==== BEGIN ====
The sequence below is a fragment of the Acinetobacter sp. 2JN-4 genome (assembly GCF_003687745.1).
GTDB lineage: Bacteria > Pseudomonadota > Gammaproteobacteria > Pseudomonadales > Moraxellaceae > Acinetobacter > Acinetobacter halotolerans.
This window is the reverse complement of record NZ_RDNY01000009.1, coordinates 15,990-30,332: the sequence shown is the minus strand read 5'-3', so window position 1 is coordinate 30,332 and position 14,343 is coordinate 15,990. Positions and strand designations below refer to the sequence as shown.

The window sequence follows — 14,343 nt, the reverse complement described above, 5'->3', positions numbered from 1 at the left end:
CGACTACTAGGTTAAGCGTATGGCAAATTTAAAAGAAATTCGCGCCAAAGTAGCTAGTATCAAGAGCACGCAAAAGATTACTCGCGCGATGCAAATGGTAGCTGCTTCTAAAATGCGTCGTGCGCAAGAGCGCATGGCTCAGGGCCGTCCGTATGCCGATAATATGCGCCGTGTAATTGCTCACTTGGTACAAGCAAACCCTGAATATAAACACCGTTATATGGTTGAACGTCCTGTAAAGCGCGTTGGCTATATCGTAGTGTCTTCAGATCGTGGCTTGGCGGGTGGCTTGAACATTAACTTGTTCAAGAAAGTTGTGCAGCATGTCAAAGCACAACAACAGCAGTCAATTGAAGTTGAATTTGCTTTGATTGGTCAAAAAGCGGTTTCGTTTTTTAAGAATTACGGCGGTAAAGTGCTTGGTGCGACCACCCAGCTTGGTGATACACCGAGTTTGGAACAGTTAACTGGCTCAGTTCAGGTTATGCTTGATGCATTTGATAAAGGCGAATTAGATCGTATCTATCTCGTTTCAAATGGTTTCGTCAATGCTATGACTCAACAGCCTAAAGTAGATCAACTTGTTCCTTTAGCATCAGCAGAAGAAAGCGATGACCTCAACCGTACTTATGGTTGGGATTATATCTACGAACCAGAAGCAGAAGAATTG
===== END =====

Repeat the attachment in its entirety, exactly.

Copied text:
The sequence below is a fragment of the Acinetobacter sp. 2JN-4 genome (assembly GCF_003687745.1).
GTDB lineage: Bacteria > Pseudomonadota > Gammaproteobacteria > Pseudomonadales > Moraxellaceae > Acinetobacter > Acinetobacter halotolerans.
This window is the reverse complement of record NZ_RDNY01000009.1, coordinates 15,990-30,332: the sequence shown is the minus strand read 5'-3', so window position 1 is coordinate 30,332 and position 14,343 is coordinate 15,990. Positions and strand designations below refer to the sequence as shown.

The window sequence follows — 14,343 nt, the reverse complement described above, 5'->3', positions numbered from 1 at the left end:
CGACTACTAGGTTAAGCGTATGGCAAATTTAAAAGAAATTCGCGCCAAAGTAGCTAGTATCAAGAGCACGCAAAAGATTACTCGCGCGATGCAAATGGTAGCTGCTTCTAAAATGCGTCGTGCGCAAGAGCGCATGGCTCAGGGCCGTCCGTATGCCGATAATATGCGCCGTGTAATTGCTCACTTGGTACAAGCAAACCCTGAATATAAACACCGTTATATGGTTGAACGTCCTGTAAAGCGCGTTGGCTATATCGTAGTGTCTTCAGATCGTGGCTTGGCGGGTGGCTTGAACATTAACTTGTTCAAGAAAGTTGTGCAGCATGTCAAAGCACAACAACAGCAGTCAATTGAAGTTGAATTTGCTTTGATTGGTCAAAAAGCGGTTTCGTTTTTTAAGAATTACGGCGGTAAAGTGCTTGGTGCGACCACCCAGCTTGGTGATACACCGAGTTTGGAACAGTTAACTGGCTCAGTTCAGGTTATGCTTGATGCATTTGATAAAGGCGAATTAGATCGTATCTATCTCGTTTCAAATGGTTTCGTCAATGCTATGACTCAACAGCCTAAAGTAGATCAACTTGTTCCTTTAGCATCAGCAGAAGAAAGCGATGACCTCAACCGTACTTATGGTTGGGATTATATCTACGAACCAGAAGCAGAAGAATTG